From the Village Voice:
After a charmed first decade in politics, Mayor Mike Bloomberg is mired in his first sustained losing streak.
His third term has been shaky, marked by the Snowpocalypse, the snowballing CityTime scandal, the backlash to Cathie Black and "government by cocktail party," and the rejection by Governor Andrew Cuomo of his plan to change how public-school teachers are hired and fired. With just a couple more years left in office, Bloomberg is starting to look every one of his 70 years.
Soon, he'll be just another billionaire.
The mayor's legacy is remarkably uncertain—largely because he's done his best to keep New Yorkers in the dark about what it is he's really set out to do in office.
In part, this is because the mayor has been far more effective at selling his Bloomberg brand than in getting things done. But it's also because what he has done—remaking and marketing New York as a "luxury city" and Manhattan as a big-business monoculture—he prefers to discuss with business groups rather than the voting public.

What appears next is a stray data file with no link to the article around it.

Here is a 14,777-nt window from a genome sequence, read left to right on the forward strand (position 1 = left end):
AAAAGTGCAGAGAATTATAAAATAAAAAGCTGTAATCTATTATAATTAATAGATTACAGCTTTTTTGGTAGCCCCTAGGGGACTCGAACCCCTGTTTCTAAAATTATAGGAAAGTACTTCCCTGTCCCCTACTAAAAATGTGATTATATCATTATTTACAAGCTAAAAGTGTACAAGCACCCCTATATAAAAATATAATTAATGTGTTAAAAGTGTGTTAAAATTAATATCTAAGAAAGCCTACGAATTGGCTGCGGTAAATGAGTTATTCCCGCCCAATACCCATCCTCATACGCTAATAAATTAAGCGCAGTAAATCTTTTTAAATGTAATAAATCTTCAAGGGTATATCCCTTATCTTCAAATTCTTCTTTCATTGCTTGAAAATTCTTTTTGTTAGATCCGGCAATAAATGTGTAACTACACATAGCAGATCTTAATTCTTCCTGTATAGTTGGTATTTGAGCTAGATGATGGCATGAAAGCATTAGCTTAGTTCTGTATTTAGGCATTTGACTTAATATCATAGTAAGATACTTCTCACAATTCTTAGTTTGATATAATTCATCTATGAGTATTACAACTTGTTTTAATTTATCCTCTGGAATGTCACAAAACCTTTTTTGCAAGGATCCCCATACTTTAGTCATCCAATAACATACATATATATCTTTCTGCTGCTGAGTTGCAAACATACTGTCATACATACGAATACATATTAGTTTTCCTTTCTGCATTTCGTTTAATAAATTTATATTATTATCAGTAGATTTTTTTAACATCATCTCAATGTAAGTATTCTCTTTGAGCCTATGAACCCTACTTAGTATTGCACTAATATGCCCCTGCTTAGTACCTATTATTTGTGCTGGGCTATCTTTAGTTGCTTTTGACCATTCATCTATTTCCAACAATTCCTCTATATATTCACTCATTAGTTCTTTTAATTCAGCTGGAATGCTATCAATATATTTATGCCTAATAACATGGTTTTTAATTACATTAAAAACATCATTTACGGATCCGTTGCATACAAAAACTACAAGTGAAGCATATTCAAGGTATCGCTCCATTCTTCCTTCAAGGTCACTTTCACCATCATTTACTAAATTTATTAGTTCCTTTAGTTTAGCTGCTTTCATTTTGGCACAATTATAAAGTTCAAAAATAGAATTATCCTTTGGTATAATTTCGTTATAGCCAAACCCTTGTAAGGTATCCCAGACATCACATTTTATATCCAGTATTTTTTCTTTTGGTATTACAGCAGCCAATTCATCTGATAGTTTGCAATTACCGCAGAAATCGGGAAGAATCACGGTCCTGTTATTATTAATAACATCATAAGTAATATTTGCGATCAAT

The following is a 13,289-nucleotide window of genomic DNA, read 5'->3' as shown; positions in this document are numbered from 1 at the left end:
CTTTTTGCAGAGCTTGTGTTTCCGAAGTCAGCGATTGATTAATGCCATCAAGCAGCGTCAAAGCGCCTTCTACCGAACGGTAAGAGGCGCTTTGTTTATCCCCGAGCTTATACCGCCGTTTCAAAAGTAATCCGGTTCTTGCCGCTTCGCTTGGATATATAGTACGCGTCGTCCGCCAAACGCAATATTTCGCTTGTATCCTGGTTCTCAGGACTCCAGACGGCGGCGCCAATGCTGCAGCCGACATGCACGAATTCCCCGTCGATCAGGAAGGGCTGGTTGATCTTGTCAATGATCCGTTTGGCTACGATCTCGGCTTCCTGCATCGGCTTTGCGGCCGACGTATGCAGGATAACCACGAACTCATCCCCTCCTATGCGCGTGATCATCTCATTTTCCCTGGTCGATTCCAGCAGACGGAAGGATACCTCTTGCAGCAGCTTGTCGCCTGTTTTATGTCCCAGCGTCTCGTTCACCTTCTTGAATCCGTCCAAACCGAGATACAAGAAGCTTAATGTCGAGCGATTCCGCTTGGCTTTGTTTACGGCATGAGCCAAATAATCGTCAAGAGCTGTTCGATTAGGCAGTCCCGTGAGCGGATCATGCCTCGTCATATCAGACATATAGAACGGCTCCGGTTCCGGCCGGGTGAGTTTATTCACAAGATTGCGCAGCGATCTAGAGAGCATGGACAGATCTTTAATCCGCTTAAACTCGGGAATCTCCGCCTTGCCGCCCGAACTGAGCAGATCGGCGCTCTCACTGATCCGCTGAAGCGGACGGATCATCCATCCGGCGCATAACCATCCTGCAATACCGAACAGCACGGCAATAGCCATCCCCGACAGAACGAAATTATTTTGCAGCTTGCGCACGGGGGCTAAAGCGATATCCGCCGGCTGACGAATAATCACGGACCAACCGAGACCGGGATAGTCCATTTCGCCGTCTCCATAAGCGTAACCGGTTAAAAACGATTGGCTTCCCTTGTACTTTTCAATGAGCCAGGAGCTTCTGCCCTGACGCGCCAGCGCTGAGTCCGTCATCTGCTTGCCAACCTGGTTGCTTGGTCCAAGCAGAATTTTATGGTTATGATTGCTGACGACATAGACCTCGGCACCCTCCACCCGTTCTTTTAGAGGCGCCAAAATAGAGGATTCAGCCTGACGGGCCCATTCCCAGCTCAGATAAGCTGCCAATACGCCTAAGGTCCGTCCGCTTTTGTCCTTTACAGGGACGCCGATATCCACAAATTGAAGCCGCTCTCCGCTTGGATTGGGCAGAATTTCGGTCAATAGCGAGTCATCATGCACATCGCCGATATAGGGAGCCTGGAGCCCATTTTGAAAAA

Withholding information while preaching transparency is a Bloomberg trademark. He aggressively keeps his private life private—meaning not just his weekends outside the city at "undisclosed" locations, but also his spending, his charitable giving, and his privately held business.
The column is 5 pages long and makes for some great poolside reading! Check this part out:
Middle-class incomes in New York have been stagnant for a decade, while prices have soared, with purchasing power dropping dramatically. Never mind Manhattan—Queens taken as its own city would be the fifth most expensive one in America. While unemployment in the city has dropped below 9 percent, through June the city had replaced only about half of the 146,000 jobs lost during the recession—and the new jobs have mostly been in low-paying retail, hospitality, and food services positions, according to the Drum Major Institute for Public Policy. Poorly paid health care and social-service jobs, often subsidized by the city, make up 17.4 percent of all private-sector jobs as of 2007, a nearly one-third increase since 1990. Only 3 percent of the private-sector jobs in New York are in relatively high-paying manufacturing positions as of 2007, a figure that's in the low double digits in Los Angeles, Chicago, and Houston. And the jobs expected to appear over the next decade are also clustered at the bottom of the pay scale.